Organizing Your Personal Finances

Organizing Your Personal Finances

Getting your personal finances organized isn’t fun or sexy, we know. But it’s the best way to track your money and to make sure you’re saving, spending and investing within your means and along guidelines that will bring you the best financial health.

We can’t make it more pleasurable, but we can help you simplify the process in order to get a handle on your finances and make sure bills are paid on time, you’re putting a bit aside for the golden years and you’re not maxing out the credit cards.

Write it down. Unfortunately, tracking your spending in detail is the first step, and often the hardest to take. There are a couple of ways to simplify:

  • Carry a notebook. This way you can write down what you spend and when.
  • Use software like Quicken. Some banks also track and break down your spending habits for you so you can see where your money is going.
  • Plastic, not paper. If you never carry cash [or budget a small amount to keep on hand for emergencies] and instead use a debit card for every purchase, you’ll have paper receipts plus a bank record to show where every penny goes.

Reduce and consolidate. If you can have all your bank accounts at one institution, and your major credit card and your investments too, your financial information will be streamlined and more easily accessed and cross-referenced. Also, make sure you are not opening unnecessary credit cards and that you don’t have three or four savings and checking accounts open and forgotten that you can bring into your main accounts.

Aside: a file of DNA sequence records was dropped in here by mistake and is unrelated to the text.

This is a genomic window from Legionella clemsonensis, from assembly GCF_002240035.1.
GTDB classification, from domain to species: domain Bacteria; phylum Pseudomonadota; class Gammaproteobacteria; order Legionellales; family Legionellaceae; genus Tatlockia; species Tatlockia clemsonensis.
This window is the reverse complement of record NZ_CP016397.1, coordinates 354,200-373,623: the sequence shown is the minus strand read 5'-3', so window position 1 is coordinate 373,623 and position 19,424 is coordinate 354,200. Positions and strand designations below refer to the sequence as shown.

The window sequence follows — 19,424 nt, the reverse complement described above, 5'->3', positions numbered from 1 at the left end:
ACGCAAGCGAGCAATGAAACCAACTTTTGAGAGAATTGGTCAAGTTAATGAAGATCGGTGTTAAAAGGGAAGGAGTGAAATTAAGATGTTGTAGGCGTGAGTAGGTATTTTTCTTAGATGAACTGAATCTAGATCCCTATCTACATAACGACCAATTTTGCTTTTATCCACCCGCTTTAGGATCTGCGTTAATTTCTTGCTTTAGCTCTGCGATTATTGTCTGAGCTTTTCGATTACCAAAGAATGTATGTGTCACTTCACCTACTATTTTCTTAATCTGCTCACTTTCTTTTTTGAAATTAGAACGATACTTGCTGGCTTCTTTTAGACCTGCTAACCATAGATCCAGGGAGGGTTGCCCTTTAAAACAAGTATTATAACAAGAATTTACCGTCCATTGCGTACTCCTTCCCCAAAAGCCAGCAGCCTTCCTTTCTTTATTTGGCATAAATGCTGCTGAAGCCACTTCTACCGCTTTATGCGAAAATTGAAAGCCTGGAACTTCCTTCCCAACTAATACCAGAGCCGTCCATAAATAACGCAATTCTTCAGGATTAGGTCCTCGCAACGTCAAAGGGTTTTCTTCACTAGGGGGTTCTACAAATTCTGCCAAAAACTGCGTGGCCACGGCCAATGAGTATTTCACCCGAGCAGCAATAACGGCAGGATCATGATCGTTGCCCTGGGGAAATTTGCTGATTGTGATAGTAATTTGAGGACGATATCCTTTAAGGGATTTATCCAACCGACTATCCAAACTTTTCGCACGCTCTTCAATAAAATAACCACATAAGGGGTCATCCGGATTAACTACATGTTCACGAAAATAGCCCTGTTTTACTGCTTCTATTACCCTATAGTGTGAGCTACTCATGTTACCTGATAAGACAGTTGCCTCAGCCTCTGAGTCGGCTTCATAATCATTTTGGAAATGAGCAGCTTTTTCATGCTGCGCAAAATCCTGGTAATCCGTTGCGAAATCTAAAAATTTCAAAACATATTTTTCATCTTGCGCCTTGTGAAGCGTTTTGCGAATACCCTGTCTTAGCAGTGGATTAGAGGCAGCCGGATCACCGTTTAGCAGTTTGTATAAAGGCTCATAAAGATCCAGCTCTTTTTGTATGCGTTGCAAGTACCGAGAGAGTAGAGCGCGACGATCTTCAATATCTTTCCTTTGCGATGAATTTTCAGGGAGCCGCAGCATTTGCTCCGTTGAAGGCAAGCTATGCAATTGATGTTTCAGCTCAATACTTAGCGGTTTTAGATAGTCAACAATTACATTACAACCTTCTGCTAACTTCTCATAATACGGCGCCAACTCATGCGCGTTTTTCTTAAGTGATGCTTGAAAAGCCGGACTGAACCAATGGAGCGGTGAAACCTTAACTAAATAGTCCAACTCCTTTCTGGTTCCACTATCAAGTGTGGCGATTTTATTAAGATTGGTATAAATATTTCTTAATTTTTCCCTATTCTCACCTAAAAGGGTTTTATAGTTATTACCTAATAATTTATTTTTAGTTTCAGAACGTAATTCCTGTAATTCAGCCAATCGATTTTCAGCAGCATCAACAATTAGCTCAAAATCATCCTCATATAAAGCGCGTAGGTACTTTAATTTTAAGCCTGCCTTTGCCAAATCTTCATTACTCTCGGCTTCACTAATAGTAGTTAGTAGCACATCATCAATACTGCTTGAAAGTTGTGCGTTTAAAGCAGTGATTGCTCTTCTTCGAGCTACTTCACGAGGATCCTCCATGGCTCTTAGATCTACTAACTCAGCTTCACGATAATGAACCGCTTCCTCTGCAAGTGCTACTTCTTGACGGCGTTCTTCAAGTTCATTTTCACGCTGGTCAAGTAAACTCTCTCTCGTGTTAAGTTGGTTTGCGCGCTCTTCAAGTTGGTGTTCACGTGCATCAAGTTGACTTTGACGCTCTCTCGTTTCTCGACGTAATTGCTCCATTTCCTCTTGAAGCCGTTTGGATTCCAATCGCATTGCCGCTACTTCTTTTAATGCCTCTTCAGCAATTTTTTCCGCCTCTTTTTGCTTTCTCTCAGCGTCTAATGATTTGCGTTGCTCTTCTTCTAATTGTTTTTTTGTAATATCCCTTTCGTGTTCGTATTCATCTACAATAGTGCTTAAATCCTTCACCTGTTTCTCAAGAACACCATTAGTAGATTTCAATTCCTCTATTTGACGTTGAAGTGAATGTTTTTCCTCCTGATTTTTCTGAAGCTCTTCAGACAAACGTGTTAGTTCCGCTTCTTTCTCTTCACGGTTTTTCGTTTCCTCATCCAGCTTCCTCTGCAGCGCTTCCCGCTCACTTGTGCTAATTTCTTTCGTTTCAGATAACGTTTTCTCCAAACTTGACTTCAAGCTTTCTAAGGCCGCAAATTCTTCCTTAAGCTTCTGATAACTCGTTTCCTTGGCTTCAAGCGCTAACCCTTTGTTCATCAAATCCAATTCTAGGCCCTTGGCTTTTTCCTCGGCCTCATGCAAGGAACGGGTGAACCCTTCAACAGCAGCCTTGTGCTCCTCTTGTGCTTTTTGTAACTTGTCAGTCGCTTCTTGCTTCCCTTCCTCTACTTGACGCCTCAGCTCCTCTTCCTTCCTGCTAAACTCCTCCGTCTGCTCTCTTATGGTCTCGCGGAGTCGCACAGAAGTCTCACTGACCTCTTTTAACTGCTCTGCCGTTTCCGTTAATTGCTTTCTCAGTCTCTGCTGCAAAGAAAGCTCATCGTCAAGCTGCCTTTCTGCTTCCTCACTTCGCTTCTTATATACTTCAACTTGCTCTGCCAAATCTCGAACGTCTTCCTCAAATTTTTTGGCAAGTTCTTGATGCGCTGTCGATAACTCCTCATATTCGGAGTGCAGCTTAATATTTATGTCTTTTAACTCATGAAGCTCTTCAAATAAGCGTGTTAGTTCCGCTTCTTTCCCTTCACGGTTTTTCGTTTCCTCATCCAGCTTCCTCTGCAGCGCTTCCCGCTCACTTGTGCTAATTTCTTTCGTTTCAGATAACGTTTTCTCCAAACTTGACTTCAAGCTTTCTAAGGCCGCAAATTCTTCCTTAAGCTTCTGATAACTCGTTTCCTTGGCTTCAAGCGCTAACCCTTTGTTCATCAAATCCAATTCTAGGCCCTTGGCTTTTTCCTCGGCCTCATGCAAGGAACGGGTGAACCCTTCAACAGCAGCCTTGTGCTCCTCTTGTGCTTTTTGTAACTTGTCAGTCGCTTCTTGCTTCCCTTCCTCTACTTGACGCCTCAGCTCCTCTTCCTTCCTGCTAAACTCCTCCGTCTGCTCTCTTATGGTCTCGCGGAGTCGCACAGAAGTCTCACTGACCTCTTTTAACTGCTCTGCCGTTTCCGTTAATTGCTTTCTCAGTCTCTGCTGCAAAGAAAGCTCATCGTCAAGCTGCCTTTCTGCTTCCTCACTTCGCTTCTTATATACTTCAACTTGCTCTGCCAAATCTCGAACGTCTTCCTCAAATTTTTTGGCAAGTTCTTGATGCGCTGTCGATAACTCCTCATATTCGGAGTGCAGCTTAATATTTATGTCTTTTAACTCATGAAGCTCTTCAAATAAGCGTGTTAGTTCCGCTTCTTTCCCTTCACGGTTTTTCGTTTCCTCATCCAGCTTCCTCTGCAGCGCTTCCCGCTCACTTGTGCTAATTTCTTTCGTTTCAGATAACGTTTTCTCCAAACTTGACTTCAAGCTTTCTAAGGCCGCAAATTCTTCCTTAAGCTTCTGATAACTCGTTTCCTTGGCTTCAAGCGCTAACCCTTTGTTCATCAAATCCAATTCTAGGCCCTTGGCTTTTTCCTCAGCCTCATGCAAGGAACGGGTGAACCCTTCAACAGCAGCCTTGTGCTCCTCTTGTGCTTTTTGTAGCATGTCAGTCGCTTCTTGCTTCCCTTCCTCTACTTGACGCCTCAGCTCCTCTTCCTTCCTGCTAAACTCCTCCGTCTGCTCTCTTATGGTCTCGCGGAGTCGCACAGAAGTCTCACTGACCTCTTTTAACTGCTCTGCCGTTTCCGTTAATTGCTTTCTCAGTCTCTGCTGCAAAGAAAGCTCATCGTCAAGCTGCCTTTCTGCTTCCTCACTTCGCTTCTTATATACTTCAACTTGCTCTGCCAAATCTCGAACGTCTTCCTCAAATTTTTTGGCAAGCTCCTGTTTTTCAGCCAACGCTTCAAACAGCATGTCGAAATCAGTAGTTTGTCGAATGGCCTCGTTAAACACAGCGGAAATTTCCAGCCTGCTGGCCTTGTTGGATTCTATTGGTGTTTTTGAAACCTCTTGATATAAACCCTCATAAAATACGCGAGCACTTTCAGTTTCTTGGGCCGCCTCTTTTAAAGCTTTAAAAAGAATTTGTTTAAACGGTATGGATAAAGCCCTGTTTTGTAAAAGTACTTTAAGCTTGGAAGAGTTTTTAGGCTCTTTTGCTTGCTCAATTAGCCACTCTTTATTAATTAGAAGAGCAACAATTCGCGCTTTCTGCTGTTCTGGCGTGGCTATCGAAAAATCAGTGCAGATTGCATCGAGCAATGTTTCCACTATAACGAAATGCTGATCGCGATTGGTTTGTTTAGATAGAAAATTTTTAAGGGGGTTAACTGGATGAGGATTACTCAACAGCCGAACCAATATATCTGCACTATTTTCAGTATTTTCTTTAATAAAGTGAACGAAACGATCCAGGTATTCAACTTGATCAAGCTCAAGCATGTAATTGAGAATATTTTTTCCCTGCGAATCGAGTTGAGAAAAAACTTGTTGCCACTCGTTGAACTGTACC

Establish a permanent home for bills and financial info ONLY. Set up reminders to check your bills file — whether it’s a folder on your computer for ebills or a manila folder on the desktop for paper bills, or both — so you aren’t missing payments. Get a filing cabinet if you don’t already have one and create folders for receipts, medical bills, utilities, and tax information, as a start. Whichever process you determine works best for you, make sure you use it only for finances and that all your financial documents land there.

Dedicate time to the task. If you know you have bills due clustered around the 10th and the 28th, for example, then five days before each date you should be setting aside a half-hour to an hour to go through your financial paperwork and get the bills paid, review statements and enter information into any tracking software you’ve chosen to use. Even better, perform these tasks once a week in the evening — you’ll find you’re spending less time on reviewing your finances so you can enjoy what you’ve been spending your money on!

Once you’ve tackled these steps, you’ll be able to see where the bulk of your money goes, what your wasteful habits are and how to become more thrifty so you can achieve the financial goals you’re now ready to set for yourself. Building a budget and sticking to it will enable you to amass that down payment, increase your savings or investments or ensure the credit cards get paid off. Now that makes good financial sense

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